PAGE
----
OAK RIDGE, Tenn. (WVLT)--Before Tuesday, visiting scientists had one question when they saw the chemical and materials science building at ORNL.
"They looked at it and said, 'you expect me to work here?'"
Not anymore. ORNL replaced the 60 year old complex with a new one.
Scientist Steve Overbury said, "this is how we're going to solve the energy crisis. This is how we're going to meet the energy challenges of the next century."
Challenges like finding new fuel sources.
"This will be the scientific technology behind many energy related technologies such as batteries, fuel cells, bio-mass into chemicals, solar fuels," he added.
And this new building will help scientist focus on coming up with better solutions to our fuel problems.
ORNL Director Thom Mason said they're "trying to get away from sources of energy that are imported, that have an economic cost, that have a national security cost associated with their use, and have an environmental cost."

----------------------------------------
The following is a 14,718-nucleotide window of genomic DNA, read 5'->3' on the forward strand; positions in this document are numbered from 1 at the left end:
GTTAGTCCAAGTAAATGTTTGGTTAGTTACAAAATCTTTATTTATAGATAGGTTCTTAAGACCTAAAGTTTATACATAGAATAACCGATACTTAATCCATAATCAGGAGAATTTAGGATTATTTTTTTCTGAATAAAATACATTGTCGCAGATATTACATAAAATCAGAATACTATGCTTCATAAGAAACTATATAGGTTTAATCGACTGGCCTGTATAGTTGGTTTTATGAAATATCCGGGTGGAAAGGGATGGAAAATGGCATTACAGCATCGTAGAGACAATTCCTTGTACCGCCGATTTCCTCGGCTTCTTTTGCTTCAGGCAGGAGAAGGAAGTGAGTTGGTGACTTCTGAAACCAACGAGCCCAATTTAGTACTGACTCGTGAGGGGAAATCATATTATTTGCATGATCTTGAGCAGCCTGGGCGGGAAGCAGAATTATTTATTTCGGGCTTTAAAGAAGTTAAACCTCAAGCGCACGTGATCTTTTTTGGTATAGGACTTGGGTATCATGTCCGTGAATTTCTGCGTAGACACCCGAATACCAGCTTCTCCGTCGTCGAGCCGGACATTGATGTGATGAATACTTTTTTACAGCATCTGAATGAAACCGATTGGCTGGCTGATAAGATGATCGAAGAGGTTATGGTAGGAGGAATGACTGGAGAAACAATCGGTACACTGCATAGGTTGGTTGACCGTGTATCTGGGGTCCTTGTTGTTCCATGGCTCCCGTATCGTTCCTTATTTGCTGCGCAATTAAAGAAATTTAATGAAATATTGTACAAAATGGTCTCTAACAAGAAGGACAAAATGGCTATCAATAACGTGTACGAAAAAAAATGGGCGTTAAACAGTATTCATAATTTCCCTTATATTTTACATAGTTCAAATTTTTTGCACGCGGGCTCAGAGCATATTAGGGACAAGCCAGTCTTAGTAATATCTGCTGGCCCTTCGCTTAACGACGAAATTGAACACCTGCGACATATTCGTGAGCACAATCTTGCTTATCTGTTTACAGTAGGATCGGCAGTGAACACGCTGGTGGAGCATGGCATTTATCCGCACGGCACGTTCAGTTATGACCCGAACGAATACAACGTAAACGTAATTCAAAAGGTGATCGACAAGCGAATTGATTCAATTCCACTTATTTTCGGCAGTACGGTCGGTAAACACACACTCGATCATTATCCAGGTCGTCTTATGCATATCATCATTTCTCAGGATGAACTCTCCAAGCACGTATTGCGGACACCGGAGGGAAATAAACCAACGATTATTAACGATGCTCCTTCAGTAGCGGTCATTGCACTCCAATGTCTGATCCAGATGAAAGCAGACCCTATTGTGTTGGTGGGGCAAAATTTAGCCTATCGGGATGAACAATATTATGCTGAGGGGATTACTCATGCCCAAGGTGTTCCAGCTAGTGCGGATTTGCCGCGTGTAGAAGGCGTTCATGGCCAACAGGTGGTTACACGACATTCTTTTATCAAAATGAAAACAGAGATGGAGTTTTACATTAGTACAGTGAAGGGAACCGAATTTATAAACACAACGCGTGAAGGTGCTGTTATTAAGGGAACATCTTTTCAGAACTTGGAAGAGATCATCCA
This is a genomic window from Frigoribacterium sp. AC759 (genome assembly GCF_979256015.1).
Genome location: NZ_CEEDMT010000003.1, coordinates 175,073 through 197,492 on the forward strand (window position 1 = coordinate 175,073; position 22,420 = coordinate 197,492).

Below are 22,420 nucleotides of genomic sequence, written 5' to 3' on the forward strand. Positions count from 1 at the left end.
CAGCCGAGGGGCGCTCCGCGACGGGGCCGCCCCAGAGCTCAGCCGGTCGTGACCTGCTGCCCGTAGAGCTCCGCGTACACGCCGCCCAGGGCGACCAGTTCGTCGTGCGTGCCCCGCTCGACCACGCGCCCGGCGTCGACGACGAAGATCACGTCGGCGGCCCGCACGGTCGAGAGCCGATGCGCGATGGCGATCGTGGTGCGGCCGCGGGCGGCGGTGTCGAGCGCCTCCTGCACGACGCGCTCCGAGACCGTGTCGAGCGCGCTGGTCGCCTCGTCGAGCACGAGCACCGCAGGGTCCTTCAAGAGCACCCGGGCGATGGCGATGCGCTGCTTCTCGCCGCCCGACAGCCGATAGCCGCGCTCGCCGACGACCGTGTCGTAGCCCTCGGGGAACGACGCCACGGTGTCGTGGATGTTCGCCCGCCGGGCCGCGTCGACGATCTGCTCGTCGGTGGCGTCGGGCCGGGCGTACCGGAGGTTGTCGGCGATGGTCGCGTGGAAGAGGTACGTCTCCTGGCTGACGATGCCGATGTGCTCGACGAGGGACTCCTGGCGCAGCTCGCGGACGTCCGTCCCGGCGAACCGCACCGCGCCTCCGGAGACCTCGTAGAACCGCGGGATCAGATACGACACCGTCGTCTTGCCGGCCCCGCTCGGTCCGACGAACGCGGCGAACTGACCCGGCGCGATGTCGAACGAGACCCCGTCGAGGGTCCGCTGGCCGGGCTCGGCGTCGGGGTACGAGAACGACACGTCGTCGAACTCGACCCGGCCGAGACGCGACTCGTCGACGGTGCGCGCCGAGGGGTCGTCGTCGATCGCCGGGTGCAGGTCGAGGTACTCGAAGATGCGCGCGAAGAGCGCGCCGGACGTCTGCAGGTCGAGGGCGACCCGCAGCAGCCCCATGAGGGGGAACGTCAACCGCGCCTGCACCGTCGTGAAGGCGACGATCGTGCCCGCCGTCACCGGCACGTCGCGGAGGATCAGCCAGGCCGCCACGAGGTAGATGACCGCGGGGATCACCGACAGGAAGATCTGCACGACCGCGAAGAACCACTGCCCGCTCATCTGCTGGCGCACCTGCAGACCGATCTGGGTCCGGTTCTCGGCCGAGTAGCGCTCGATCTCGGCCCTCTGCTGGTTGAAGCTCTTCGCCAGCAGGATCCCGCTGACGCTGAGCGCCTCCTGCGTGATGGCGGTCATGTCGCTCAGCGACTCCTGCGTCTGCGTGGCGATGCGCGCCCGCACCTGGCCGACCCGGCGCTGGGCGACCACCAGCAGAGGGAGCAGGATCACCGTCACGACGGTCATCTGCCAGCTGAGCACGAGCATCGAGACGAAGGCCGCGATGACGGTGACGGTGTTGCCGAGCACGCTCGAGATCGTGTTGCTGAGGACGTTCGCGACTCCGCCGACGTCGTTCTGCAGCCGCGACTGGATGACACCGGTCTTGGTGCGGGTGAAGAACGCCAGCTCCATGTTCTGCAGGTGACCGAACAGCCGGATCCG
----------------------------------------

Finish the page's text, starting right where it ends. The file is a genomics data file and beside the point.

And they're hoping this new research will energize u-s industry as well
"That's why having a facility where we can synthesize, characterize and understand materials will allow us to develop materials for new energy applications, hopefully then have us industry pick those up and turn them into projects that are manufactured here and sold around the world," he said.
A world that 60 years from now could be powered by the work they're doing today.